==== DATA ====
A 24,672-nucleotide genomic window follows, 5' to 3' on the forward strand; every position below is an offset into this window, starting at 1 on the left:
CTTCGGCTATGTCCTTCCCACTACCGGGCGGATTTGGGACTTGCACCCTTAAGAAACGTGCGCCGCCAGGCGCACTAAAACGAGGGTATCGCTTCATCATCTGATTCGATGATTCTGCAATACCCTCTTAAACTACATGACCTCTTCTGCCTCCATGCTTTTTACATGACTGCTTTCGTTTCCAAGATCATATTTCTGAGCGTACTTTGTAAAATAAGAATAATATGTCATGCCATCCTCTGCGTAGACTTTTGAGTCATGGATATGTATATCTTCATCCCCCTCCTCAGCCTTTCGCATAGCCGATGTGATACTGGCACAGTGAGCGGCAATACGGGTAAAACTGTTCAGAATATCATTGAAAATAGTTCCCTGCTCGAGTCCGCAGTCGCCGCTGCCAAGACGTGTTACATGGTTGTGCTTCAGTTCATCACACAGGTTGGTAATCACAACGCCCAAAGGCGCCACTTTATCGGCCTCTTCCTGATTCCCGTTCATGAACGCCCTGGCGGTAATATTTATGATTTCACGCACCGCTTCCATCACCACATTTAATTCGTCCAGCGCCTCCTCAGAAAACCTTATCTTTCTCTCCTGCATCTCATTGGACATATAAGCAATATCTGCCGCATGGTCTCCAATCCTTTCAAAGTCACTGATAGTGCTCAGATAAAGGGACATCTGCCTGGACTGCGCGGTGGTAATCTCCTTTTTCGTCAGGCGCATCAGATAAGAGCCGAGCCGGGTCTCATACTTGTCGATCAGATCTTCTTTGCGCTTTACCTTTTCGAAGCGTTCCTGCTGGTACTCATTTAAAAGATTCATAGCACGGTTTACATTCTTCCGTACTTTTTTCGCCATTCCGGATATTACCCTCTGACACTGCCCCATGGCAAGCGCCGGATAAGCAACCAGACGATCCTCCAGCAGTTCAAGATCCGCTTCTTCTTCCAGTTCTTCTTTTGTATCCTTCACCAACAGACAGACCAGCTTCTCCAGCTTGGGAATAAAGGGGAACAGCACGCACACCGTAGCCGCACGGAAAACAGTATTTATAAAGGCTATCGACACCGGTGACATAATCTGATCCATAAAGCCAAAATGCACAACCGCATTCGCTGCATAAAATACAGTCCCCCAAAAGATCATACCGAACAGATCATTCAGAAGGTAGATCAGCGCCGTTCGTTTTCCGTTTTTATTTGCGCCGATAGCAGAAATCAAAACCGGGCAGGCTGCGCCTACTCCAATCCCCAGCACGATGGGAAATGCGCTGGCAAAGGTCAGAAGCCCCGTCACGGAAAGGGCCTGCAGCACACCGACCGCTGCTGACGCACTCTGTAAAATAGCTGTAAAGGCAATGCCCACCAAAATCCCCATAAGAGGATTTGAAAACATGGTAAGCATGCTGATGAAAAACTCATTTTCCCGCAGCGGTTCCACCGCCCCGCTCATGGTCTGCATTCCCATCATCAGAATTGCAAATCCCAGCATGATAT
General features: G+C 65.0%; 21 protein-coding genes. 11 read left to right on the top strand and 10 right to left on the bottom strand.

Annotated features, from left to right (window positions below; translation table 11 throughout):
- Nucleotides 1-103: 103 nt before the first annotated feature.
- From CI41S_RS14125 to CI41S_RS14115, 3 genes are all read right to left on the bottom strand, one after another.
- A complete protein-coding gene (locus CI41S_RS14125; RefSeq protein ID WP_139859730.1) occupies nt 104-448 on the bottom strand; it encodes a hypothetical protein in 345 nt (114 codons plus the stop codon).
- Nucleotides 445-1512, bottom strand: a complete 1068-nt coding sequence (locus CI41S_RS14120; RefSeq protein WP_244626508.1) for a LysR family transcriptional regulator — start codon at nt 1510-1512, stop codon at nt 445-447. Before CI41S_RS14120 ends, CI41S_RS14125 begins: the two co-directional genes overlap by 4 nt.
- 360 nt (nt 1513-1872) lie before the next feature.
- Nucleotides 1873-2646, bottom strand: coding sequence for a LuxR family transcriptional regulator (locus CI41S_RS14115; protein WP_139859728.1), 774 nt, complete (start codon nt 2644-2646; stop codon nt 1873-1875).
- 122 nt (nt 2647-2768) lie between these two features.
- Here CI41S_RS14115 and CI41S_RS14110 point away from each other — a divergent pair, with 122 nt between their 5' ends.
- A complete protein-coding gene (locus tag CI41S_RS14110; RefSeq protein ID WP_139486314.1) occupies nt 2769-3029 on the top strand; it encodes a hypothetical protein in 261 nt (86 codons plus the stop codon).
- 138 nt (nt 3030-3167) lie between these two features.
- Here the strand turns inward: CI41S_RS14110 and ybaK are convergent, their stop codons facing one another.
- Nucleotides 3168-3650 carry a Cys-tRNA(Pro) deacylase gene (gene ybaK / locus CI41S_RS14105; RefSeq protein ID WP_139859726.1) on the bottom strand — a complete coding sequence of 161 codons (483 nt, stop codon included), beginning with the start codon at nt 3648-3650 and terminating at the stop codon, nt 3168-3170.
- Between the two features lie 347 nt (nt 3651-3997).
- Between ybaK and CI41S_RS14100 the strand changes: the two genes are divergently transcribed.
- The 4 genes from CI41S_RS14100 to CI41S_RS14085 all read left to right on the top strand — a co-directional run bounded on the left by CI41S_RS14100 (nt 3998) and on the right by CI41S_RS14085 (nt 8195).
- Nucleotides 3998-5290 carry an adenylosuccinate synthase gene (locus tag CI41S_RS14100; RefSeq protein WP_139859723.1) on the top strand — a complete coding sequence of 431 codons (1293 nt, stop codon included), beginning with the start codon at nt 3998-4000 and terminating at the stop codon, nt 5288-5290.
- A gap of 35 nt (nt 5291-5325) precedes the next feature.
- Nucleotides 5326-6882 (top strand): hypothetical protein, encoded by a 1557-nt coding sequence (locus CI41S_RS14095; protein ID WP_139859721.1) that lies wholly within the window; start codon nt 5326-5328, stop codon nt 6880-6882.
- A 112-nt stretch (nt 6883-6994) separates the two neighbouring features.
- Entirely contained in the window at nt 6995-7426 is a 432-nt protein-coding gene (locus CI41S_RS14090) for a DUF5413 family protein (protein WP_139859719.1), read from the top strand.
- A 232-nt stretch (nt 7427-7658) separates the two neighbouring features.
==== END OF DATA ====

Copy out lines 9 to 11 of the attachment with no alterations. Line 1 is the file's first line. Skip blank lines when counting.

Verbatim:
- 360 nt (nt 1513-1872) lie before the next feature.
- Nucleotides 1873-2646, bottom strand: coding sequence for a LuxR family transcriptional regulator (locus CI41S_RS14115; protein WP_139859728.1), 774 nt, complete (start codon nt 2644-2646; stop codon nt 1873-1875).
- 122 nt (nt 2647-2768) lie between these two features.